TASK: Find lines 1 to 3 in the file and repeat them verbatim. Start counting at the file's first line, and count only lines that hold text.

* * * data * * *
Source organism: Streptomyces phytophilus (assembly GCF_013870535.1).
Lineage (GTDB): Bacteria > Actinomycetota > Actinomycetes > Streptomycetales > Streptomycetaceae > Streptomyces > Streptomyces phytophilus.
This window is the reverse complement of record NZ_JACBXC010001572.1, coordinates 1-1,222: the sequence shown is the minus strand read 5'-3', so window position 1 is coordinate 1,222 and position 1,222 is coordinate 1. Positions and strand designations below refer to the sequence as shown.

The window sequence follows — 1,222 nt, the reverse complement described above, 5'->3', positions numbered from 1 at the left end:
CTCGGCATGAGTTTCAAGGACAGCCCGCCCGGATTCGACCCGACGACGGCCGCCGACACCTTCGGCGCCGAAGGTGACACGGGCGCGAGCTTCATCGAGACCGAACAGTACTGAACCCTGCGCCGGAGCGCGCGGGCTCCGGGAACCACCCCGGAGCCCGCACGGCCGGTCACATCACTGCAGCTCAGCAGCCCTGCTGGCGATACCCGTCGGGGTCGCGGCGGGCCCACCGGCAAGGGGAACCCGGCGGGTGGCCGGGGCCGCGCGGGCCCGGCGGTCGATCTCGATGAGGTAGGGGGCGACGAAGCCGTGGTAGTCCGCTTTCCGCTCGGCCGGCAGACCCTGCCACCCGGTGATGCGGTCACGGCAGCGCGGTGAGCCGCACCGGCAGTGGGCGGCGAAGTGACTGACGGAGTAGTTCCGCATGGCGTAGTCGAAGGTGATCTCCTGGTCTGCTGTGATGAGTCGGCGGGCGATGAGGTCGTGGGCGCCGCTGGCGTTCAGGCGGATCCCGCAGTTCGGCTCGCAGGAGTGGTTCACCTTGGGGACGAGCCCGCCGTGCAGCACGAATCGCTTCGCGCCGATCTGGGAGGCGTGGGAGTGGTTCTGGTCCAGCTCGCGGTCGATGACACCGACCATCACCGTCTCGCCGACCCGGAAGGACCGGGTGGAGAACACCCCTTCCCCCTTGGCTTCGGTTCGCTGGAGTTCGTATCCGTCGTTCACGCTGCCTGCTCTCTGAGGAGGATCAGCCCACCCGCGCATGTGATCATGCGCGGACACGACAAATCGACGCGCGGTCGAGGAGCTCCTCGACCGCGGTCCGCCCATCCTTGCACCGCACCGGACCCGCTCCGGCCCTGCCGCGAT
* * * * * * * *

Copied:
Source organism: Streptomyces phytophilus (assembly GCF_013870535.1).
Lineage (GTDB): Bacteria > Actinomycetota > Actinomycetes > Streptomycetales > Streptomycetaceae > Streptomyces > Streptomyces phytophilus.
This window is the reverse complement of record NZ_JACBXC010001572.1, coordinates 1-1,222: the sequence shown is the minus strand read 5'-3', so window position 1 is coordinate 1,222 and position 1,222 is coordinate 1. Positions and strand designations below refer to the sequence as shown.